Cut out equal sized squares of the velcro. Since most of the force comes in the forward-backward direction, it may be best to actually make it slightly rectangular with the longer dimension going along the length of her spine. Do not make the velcro patch too long or the natural curvature of her spine will interfere will smooth adherence to the shell.
Take plastic backing off the fuzzy side of the velcro patch and apply it to the tortoise's shell, hold it there for about a minute to get it nice and smoothly attached. Leave the plastic backing on the sticky peice of velcro.
Grab out your satchel of brightly colored sugru (i used a nice fluorescent orange). Take it and roll it into a nice little worm. Make sure its sides are nice and smooth. Then bend it in half and attach the ends to the back of the sticky square of velcro forming an arch. Spread out the edges making sure that is smoothly contacts lots of surface area of the velcro back. Make sure the hole is still large enough to let string through, and not too tall at to interfere with her movements. Let this sit for a day to make sure it is fully cured.
Now you can just tie one end of the yarn ball to this flexible loop and attach it to your tortoise when you are ready to let her romp around. When she is done exploring and you want to put her back, you can simply detach the sticky-loop side of the velcro and leave the fuzzy side adhered to her during her normal feeding or sleeping times. Now that she has this velcro appendage, you can also think of other fun temporary attachments that your tortoise might want (eg. dress her up for halloween without annoying her too much!)
Sticky tac can be used too as a means of temporary adhesion. Feel free to offer suggestions of other ways to make a nice loop or about any other parts.
Step 4: Test It Out
Let her run around your apartment first in a supervised manner to make sure everything is working well. The nice thing about this system, is that you can sit next to the ball of yarn, while she walks off into different rooms, and still maintain a certain level understanding of her movements while the ball rolls around unwinding.
Step 5: Design
Sticking things to a tortoise
When it comes to tortoises I've seen that people tend to fall into two camps: A) Decorators and B) Naturalists. The decorators represent a bit of the old guard of tortoising with a 1950's vibe of, "Hey mom, let's paint our turtles today!" This practice often now seems to many of the more naturalistic seeming owners as, at best, tacky, and, at worst, cruel and mean to the tortoise. The design of this is meant to provide a secure, but impermanent means of attaching objects to the tortoise in a convenient way for human and chelonian.
If you don't want to stick things to your tortoise don't do it. If you do want to stick things to it, here is a safe reversible way.
One of the biggest difficulties of tortoise ownership is that most have evolved to be not be noticed but love to sneak away. They have steady movements and coloring that blends in with the background (crypsis). Instead we want our tortoise to be more like those animals which brightly broadcast their colors to the world and stand out from the environment. This is called aposematic coloration [aposematic is derived from the Greek words apo- (from a distance) and sema (a sign or signal) -- meaning "a signal from afar". (source)]. Typically animals that use aposematic coloration have nothing to fear because they are super poisonous or something. So when you are deciding on what colors of sugru or yarn to use, think about the bright colors of poisonous frogs or insect for inspiration.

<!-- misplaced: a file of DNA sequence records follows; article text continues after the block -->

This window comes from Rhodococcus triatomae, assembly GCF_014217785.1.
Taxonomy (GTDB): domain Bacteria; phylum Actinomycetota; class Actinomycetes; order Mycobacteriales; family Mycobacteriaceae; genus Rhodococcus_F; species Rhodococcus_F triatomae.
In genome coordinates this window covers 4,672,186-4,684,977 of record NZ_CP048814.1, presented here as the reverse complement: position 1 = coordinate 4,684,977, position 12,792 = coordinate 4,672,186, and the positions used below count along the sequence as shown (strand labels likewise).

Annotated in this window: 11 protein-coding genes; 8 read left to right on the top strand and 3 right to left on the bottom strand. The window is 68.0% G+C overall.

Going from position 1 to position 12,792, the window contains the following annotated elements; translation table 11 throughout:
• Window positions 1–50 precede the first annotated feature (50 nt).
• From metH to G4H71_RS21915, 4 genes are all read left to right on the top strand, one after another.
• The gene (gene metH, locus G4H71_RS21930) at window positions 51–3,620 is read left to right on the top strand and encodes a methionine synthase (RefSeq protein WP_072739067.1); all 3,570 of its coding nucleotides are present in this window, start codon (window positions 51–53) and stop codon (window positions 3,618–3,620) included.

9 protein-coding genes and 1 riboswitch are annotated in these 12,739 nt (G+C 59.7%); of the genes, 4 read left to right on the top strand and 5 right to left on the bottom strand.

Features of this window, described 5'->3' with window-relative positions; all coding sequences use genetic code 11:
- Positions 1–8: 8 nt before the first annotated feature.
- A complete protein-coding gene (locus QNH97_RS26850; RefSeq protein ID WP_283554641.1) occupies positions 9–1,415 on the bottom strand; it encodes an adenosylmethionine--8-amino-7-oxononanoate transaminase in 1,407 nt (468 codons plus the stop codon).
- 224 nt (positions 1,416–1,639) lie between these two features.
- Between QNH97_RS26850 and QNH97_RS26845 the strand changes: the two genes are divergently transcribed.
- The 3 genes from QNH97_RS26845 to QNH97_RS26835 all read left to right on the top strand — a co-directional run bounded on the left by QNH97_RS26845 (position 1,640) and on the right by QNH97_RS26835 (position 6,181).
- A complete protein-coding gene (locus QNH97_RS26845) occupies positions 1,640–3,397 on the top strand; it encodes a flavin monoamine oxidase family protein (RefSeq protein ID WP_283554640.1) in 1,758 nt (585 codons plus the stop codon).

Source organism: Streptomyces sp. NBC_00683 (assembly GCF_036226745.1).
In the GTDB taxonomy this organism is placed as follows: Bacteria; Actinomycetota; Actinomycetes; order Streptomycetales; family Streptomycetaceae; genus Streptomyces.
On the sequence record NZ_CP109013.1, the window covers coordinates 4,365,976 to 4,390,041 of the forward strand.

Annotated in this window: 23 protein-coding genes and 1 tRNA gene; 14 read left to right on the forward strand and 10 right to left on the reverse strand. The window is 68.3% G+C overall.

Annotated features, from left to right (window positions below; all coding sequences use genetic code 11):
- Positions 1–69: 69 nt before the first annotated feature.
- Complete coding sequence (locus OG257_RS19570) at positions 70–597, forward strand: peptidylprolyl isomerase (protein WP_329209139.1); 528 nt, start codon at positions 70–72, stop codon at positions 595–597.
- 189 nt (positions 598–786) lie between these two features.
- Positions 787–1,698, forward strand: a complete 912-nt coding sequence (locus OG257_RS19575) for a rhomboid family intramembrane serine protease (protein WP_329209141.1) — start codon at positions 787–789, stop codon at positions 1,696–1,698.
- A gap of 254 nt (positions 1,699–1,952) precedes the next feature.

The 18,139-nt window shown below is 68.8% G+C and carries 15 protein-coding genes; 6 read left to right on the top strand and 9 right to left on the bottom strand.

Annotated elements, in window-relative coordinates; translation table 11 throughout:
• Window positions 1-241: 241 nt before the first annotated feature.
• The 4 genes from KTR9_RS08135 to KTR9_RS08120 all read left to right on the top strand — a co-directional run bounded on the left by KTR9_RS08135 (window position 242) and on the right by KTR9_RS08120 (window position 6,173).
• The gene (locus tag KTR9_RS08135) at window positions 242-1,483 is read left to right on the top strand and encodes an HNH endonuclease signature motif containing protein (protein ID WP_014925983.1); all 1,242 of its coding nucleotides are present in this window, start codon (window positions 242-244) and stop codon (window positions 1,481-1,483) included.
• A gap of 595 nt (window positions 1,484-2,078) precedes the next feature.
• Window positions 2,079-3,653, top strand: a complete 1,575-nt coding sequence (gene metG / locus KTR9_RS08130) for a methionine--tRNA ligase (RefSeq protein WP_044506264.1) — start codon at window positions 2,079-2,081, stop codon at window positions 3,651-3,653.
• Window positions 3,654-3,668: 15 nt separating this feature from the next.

The dragging of the string also helps to amplify the little movements of the generally inconspicuous tortoise (aposematic movements). You can tell if she is just sitting still, or wandering about from very far away.
Flexibility and Strength
Th system has to be strong enough to make sure she doesn't escape, but flexible enough to lessen the force from any sudden impacts or stoppages of the line. The placement of the line on top of her shell means that she can escape tangles by just withdrawing her head.
Freedom of movement
Other than doing some sort of wireless tracking (which relies on batteries and expensive electronics), this method has offered the least interference to my tortoise's movements (see next step for other examples). She can crawl under and over things, and though the string does get caught on some things, she can usually change directions slightly and unhook it. Out of doors it really is quite freeing for her and she can travel all over the place. My quite fuzzy string tends to build a larger and larger resistive force the further away she travels from the ball yarn, but this also serves as a self-regulating harness which keeps her from wandering incredibly too far away from the central base. If she wants less resistance she can change her plans from directly traveling away from the ball, to exploring the other features within the radius. The amount of friction isn't that immense anyway.